‘Helmet must for personal safety’

Wednesday, 21 November 2018

While most of the bigger cities adhere to wearing helmets, as a rule, citizens of Pune are still not willing to adopt it completely.

PUNE: Two-wheeler riders have given mixed reactions over the compulsory use of helmet from January 1. However, doctors from the city said compulsion or no compulsion, helmets and seat belts are necessary for personal safety. 

While most of the bigger cities adhere to wearing helmets, as a rule, citizens of Pune are still not willing to adopt it completely. Doubts are being raised, including using helmets could cause damage to the neck and spine; wearing helmets doesn’t guarantee complete safety and narrow lanes and slow-moving traffic makes wearing of helmets unnecessary.

Compulsion or no compulsion, doctors advise the use of helmets and safety belts not only for riders or drivers but also for pillion riders or people travelling in a car. Dr Nilesh Bhandari, a consultant neurologist at the Sancheti Hospital, said not only riders but also pillion riders should use the helmet as both have a risk of injuries.

“Leave alone serious injuries, even in case of trivial brain injuries, the quality of life may be affected as the injury may cause paralysis, double vision, vertigo, may experience difficulty in maintaining balance and coordination. The recovery in head injuries takes longer time and affects not only patients but also their families. Many people avoid helmets citing many reasons but taking into consideration the benefits of using helmets, there cannot be any excuse about discomfort in using helmets,” said DR Nilesh Bandhari.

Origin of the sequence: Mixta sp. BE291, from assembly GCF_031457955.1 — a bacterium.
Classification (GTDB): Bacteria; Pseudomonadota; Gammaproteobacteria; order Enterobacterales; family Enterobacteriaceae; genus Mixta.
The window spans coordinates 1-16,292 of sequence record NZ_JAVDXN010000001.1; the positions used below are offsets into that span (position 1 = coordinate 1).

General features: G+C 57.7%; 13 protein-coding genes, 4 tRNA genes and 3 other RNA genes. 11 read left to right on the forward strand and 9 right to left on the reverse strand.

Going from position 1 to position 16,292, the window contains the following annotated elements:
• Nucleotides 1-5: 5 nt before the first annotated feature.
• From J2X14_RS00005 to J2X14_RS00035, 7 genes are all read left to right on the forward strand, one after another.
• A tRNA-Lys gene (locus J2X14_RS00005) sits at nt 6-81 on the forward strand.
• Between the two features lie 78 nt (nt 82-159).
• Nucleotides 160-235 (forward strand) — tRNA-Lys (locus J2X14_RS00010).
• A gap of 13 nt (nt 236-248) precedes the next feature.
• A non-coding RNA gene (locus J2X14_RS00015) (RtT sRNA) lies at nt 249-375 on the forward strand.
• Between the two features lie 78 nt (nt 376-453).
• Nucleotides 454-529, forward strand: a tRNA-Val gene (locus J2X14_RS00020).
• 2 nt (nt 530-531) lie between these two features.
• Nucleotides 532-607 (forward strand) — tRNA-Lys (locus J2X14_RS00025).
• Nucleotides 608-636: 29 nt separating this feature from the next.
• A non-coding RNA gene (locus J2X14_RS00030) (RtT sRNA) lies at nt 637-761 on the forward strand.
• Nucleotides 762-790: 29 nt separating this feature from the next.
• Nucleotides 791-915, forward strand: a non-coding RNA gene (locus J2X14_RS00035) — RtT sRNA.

Speaking to Sakal Times, Dr Kapil Zirpe, Head of Neurocritical Department at Ruby Hall Clinic, said one should not wait for any enforcement.

“Use of helmets is for our own good and we should start using them immediately. Head injuries and the trauma that follows has a severe impact on not only patients but also their families. All of them, including the patients, are affected emotionally, physically and financially. Head injuries are traumatic and mostly land up youngsters or earning members into hospitals and the recovery that follows may take long crippling their lives,” said Dr Zirpe.

He added that the argument of discomfort and neck problems does not arise as travelling within Pune, most of the times, is not over half an hour or an hour, to and fro from workplaces.

“Also, the new trend of helmetless driving using hands-free and talking on the mobile phones while driving is very dangerous and should be stopped immediately. Drivers should remember that not the speed but the impact on the surface is what defines the nature of the injury,” said Dr Zirpe. 

Dr Vishal Rokade, a consultant neurosurgeon at the Sancheti Hospital, said just the way our skull protects the delicate parts of our brain, the helmet is like a second skull.

“More often it minimises the impact that an accident has on the brain. Similarly, using seat belts while driving cars may minimise or avoid spine injuries, which literally cripple the entire life of the injured with some form of disability. People should look at helmets and seat belts as a form of protection and adopt it immediately,” said Dr Rokade.

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